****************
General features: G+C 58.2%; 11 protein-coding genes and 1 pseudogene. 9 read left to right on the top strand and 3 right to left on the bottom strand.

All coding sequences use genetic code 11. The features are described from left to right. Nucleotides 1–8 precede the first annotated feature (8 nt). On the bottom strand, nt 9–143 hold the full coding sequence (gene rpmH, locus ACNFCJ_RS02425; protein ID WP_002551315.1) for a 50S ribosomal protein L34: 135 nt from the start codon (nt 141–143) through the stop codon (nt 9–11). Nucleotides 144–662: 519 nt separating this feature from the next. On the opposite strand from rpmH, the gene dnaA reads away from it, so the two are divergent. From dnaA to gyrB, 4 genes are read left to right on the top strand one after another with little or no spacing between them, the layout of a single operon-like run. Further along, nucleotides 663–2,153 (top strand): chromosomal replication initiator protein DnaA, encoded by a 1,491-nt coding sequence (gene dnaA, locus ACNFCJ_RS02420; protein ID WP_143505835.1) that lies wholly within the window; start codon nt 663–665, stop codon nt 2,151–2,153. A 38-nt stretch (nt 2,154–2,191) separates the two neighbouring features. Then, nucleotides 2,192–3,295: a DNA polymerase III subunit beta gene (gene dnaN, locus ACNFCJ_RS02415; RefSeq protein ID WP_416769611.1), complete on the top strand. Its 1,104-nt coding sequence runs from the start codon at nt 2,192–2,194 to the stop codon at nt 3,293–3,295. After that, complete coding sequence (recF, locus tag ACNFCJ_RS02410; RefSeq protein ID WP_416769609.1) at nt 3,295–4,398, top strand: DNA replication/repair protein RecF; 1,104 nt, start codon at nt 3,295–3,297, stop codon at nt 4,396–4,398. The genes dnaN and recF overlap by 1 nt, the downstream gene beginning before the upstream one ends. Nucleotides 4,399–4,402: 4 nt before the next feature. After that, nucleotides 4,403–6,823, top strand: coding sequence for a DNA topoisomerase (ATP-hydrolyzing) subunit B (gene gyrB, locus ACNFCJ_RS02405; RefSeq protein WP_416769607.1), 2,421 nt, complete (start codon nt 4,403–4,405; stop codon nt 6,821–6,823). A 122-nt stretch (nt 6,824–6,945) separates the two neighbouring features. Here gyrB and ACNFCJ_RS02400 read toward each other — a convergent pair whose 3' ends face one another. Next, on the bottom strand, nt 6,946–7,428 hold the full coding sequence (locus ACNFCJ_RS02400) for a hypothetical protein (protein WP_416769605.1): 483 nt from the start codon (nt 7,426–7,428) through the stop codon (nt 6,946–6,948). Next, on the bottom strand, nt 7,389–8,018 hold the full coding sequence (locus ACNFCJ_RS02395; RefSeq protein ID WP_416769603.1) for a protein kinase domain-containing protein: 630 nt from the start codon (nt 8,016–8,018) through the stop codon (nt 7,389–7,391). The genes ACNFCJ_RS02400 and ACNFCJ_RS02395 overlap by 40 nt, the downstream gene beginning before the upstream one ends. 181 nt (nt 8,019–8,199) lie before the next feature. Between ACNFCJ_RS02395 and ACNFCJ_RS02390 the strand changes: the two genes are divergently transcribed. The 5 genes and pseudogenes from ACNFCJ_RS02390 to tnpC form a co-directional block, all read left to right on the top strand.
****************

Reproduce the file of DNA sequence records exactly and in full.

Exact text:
General features: G+C 58.2%; 11 protein-coding genes and 1 pseudogene. 9 read left to right on the top strand and 3 right to left on the bottom strand.

All coding sequences use genetic code 11. The features are described from left to right. Nucleotides 1–8 precede the first annotated feature (8 nt). On the bottom strand, nt 9–143 hold the full coding sequence (gene rpmH, locus ACNFCJ_RS02425; protein ID WP_002551315.1) for a 50S ribosomal protein L34: 135 nt from the start codon (nt 141–143) through the stop codon (nt 9–11). Nucleotides 144–662: 519 nt separating this feature from the next. On the opposite strand from rpmH, the gene dnaA reads away from it, so the two are divergent. From dnaA to gyrB, 4 genes are read left to right on the top strand one after another with little or no spacing between them, the layout of a single operon-like run. Further along, nucleotides 663–2,153 (top strand): chromosomal replication initiator protein DnaA, encoded by a 1,491-nt coding sequence (gene dnaA, locus ACNFCJ_RS02420; protein ID WP_143505835.1) that lies wholly within the window; start codon nt 663–665, stop codon nt 2,151–2,153. A 38-nt stretch (nt 2,154–2,191) separates the two neighbouring features. Then, nucleotides 2,192–3,295: a DNA polymerase III subunit beta gene (gene dnaN, locus ACNFCJ_RS02415; RefSeq protein ID WP_416769611.1), complete on the top strand. Its 1,104-nt coding sequence runs from the start codon at nt 2,192–2,194 to the stop codon at nt 3,293–3,295. After that, complete coding sequence (recF, locus tag ACNFCJ_RS02410; RefSeq protein ID WP_416769609.1) at nt 3,295–4,398, top strand: DNA replication/repair protein RecF; 1,104 nt, start codon at nt 3,295–3,297, stop codon at nt 4,396–4,398. The genes dnaN and recF overlap by 1 nt, the downstream gene beginning before the upstream one ends. Nucleotides 4,399–4,402: 4 nt before the next feature. After that, nucleotides 4,403–6,823, top strand: coding sequence for a DNA topoisomerase (ATP-hydrolyzing) subunit B (gene gyrB, locus ACNFCJ_RS02405; RefSeq protein WP_416769607.1), 2,421 nt, complete (start codon nt 4,403–4,405; stop codon nt 6,821–6,823). A 122-nt stretch (nt 6,824–6,945) separates the two neighbouring features. Here gyrB and ACNFCJ_RS02400 read toward each other — a convergent pair whose 3' ends face one another. Next, on the bottom strand, nt 6,946–7,428 hold the full coding sequence (locus ACNFCJ_RS02400) for a hypothetical protein (protein WP_416769605.1): 483 nt from the start codon (nt 7,426–7,428) through the stop codon (nt 6,946–6,948). Next, on the bottom strand, nt 7,389–8,018 hold the full coding sequence (locus ACNFCJ_RS02395; RefSeq protein ID WP_416769603.1) for a protein kinase domain-containing protein: 630 nt from the start codon (nt 8,016–8,018) through the stop codon (nt 7,389–7,391). The genes ACNFCJ_RS02400 and ACNFCJ_RS02395 overlap by 40 nt, the downstream gene beginning before the upstream one ends. 181 nt (nt 8,019–8,199) lie before the next feature. Between ACNFCJ_RS02395 and ACNFCJ_RS02390 the strand changes: the two genes are divergently transcribed. The 5 genes and pseudogenes from ACNFCJ_RS02390 to tnpC form a co-directional block, all read left to right on the top strand.